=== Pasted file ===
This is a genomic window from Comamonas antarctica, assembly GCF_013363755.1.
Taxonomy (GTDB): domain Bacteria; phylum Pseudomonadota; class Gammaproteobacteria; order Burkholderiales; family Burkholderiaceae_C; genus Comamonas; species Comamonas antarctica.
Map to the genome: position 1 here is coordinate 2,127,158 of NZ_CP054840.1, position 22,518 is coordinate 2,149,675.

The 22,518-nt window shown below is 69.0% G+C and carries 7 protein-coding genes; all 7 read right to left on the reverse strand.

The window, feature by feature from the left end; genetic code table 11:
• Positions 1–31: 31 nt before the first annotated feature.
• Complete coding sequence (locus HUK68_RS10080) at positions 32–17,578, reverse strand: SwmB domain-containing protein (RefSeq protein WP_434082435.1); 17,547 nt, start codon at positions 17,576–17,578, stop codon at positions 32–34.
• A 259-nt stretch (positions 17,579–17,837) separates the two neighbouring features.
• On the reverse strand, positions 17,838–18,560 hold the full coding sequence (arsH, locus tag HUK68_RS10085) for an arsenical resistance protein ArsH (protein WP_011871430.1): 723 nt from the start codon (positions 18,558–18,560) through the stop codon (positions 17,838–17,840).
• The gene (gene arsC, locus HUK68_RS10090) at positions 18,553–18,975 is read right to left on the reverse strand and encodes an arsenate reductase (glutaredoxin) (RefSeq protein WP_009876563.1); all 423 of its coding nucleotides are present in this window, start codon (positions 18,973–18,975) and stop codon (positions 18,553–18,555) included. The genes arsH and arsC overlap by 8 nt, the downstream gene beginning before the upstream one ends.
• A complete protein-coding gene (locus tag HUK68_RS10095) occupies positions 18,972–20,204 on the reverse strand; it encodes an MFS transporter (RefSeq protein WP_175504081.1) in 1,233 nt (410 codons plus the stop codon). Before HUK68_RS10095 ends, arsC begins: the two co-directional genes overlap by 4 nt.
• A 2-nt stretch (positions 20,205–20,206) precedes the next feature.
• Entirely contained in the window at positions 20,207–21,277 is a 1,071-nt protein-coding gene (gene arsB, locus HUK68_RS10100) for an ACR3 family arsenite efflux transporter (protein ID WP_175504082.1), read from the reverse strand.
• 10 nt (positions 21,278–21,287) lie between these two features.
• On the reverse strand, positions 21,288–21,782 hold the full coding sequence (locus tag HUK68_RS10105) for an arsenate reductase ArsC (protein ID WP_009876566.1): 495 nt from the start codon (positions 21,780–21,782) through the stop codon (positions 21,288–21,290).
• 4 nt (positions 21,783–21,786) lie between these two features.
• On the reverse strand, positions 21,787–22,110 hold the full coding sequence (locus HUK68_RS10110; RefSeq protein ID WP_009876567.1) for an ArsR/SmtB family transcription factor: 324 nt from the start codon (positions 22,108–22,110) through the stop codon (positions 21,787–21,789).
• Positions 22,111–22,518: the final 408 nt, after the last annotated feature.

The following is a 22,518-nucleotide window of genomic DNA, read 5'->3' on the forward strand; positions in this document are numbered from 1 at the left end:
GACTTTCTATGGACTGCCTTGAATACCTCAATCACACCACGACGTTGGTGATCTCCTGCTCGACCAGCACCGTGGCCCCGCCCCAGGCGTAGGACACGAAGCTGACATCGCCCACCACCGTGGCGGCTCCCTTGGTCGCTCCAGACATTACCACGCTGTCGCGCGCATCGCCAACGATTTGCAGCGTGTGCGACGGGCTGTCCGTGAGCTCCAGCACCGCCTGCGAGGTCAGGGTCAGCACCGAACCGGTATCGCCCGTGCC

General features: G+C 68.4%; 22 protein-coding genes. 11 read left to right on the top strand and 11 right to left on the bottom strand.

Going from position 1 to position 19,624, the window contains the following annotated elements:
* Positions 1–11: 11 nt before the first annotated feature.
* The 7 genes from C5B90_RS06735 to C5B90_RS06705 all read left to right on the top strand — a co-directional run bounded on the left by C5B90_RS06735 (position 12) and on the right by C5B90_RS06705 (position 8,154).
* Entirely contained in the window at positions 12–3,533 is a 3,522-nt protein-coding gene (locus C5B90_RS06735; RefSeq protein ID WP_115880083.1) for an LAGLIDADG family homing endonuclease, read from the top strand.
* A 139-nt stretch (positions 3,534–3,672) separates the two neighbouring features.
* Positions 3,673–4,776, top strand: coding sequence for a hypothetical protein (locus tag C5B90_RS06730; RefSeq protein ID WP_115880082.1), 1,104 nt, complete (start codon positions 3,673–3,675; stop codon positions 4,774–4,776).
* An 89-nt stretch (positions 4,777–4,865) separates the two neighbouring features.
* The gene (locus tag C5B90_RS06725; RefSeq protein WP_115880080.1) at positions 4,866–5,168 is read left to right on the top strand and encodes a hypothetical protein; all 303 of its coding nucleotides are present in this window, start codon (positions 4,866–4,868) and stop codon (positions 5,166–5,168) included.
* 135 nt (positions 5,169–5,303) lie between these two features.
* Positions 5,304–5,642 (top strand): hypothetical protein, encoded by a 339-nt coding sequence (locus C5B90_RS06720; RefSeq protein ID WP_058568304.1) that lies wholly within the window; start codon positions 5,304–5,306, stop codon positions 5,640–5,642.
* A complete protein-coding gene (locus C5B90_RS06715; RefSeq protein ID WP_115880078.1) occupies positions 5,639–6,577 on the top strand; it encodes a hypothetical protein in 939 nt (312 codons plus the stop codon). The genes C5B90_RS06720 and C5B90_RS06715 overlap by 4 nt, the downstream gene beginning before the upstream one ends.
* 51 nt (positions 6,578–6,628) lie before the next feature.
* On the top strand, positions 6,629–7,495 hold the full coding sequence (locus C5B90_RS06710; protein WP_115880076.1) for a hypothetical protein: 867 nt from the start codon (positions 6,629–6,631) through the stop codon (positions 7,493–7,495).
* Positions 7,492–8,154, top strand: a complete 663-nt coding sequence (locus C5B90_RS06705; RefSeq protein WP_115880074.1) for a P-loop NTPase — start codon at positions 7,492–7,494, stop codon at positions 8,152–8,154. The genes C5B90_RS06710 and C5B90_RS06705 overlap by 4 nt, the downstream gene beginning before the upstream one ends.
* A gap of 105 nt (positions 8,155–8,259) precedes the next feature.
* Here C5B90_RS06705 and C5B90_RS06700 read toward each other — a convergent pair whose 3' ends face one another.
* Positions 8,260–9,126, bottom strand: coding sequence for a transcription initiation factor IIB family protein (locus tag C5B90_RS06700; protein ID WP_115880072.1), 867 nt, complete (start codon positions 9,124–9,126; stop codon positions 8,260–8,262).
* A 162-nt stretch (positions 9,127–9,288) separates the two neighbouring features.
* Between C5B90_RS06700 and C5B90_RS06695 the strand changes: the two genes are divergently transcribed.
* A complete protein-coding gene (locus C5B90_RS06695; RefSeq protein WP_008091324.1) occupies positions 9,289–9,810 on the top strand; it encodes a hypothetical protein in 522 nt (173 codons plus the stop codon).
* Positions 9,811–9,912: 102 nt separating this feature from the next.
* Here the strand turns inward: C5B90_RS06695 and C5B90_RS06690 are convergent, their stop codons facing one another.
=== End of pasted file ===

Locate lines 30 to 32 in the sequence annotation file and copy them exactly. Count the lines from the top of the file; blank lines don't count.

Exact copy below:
* 135 nt (positions 5,169–5,303) lie between these two features.
* Positions 5,304–5,642 (top strand): hypothetical protein, encoded by a 339-nt coding sequence (locus C5B90_RS06720; RefSeq protein ID WP_058568304.1) that lies wholly within the window; start codon positions 5,304–5,306, stop codon positions 5,640–5,642.
* A complete protein-coding gene (locus C5B90_RS06715; RefSeq protein ID WP_115880078.1) occupies positions 5,639–6,577 on the top strand; it encodes a hypothetical protein in 939 nt (312 codons plus the stop codon). The genes C5B90_RS06720 and C5B90_RS06715 overlap by 4 nt, the downstream gene beginning before the upstream one ends.